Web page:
Previous studies have shown the influence of climate change and human activities on hydrological cycle traces and movements of rivers . Renewable fresh water is the foundation of lives and ecosystems which support to terrestrial and freshwater bodies [7,8]. Thus, it is important to analyze the history of hydrological trends to predict and forecast future changes. The objective of this study is to build a VIC model in the Abbay River basin of Ethiopia and predict the spatial and temporal tendencies of water resources change in the future. On the basis of the predicted water resources, the hydropower potential under scenarios of RCP2.6, RCP4.5 and RCP8.5 were calculated. Bases on the results, some practical strategies were recommended to manage the negative impacts of climate change.
Materials and Methods
Ethiopia is endowed with rich and diverse natural resources. Water is considered as the most abundant natural resource in the country and is often named the ‘water roof or table of East Africa’. Ethiopia has started its strategy to exploit and make use of its huge water resources and promote economic growth.
The hydrological system of the country is divided into 12 major river basins. Out of which 8 are river basins, 1 lake basin, and the remaining 3 are dry basins. Among these river basins, Abay, Baro-akobo, Omo and Tekeze encompass 80–90 % of the country’s total surface water. Abay river basin is the most important and the second largest basin in the country. This study focused on the three tributes of Abbay River basin namely, Megech, Gilgel Abbay and Teme rivers.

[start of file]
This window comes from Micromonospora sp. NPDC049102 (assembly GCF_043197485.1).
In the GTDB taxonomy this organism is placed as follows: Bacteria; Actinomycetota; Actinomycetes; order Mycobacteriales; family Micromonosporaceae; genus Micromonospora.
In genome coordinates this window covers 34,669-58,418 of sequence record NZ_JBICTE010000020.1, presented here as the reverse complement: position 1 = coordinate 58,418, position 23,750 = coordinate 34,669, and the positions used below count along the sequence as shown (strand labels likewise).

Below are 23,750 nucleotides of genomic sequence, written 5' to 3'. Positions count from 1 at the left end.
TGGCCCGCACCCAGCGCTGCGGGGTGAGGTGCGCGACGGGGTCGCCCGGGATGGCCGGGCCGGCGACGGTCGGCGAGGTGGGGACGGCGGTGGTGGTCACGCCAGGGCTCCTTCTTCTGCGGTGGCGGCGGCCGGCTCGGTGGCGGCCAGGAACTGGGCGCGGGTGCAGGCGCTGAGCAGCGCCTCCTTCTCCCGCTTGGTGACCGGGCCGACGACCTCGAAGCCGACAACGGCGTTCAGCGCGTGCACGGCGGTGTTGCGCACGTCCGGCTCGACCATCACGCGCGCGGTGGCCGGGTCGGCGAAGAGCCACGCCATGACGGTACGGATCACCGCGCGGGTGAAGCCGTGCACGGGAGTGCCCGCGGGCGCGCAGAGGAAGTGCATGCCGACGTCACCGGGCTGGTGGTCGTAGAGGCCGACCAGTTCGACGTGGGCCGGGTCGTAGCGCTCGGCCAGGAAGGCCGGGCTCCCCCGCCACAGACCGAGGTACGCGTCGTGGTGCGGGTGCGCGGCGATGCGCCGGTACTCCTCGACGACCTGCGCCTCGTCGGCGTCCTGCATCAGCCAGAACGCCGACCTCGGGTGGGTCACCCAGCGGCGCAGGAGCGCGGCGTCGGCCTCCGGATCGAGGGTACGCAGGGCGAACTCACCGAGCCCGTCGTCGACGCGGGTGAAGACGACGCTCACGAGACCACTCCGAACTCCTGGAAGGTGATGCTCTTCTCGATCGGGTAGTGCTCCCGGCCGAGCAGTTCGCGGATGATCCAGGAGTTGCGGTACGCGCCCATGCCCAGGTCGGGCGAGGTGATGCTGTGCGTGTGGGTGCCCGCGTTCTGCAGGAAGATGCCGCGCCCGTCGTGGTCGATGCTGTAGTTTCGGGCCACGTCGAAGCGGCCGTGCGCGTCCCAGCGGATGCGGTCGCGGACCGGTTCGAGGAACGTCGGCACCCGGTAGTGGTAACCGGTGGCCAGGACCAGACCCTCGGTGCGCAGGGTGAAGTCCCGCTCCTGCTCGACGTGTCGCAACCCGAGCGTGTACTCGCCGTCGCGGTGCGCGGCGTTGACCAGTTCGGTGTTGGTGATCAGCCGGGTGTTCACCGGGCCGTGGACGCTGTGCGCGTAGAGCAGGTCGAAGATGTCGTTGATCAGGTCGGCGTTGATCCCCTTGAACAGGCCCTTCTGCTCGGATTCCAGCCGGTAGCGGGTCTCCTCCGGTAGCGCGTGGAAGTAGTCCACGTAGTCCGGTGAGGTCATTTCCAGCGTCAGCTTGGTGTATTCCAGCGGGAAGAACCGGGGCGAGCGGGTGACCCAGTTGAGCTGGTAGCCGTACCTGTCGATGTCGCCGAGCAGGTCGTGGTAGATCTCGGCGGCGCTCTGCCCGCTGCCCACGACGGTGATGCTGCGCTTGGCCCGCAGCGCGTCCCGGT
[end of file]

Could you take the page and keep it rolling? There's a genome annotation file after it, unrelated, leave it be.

Megech river (sub-basin)
The Megech watershed is located in the northern part of the Lake Tana sub-basin in the Amhara region of Ethiopia. It originates near the Simien Mountains at an altitude of around 4000 m above sea level. The total watershed is 663 km 2 and the lake inlet of 500 km 2 is gauged. The lake catchment lies between latitude 12°30'45" to 7°43'0' N, and longitude 37°21'34"-37°35'26«E. In 1997, a dam was constructed on the tributary of Megech River that supplies water to the town of Gondar. The reservoir has a surface area of 51 hectare (ha) and a design capacity of 5.3 Mm 3 with a catchment area of 68 km 2 (i.e., 13 % of the gauged). Eighty two percent of the catchment has slopes of more than 8 % increasing the vulnerability of erosion. Ninety five percent of the catchment is cropland and Eutric and Leptosols cover the rest of the area. In 2007, one-third of the volume of the reservoir was filled with sediment due to high soil erosion from the catchment.
Gilgel Abbay river (sub-basin)
Although there are several feeder streams that flow into Lake Tana, the sacred source of the river is generally considered to be a small spring og Gish Abay, situated at an elevation of approximately 2,744 meters (9,003 ft.). This stream, known as the Gilgel Abay (Lesser Abay River), flows north into Lake Tana. Other affluent of this lake include, in clockwise order from Gorgora, the Magech River, the Northern Gumara, the Reb River, the southern Gumara River, and the Kilte. Lake Tana flows about 30 kilometers (19 mi) before plunging into the Blue Nile Falls. The river then loops across northwest Ethiopia through a series of deep valleys and canyons into Sudan, at which point it is named the Blue Nile .
The Temcha sub-basin is located in the southern Gojam region. More than 70 % of the whole sub-basin is cultivated or used for pasture. The Temcha sub-basin has an average annual precipitation of 1680 mm, which is the highest of the whole Abbay River basin. However, the highest measured discharge peaks during the rainy season couldn’t be simulated with the available precipitation data. Generally, the basin is subdivided into 16 sub-basins based on the major rivers in the basin, the Abbay River, and its tributaries. (See Fig. 1 below).
Fig. 1. Geographical Location of Abbay Basin
Data used in the study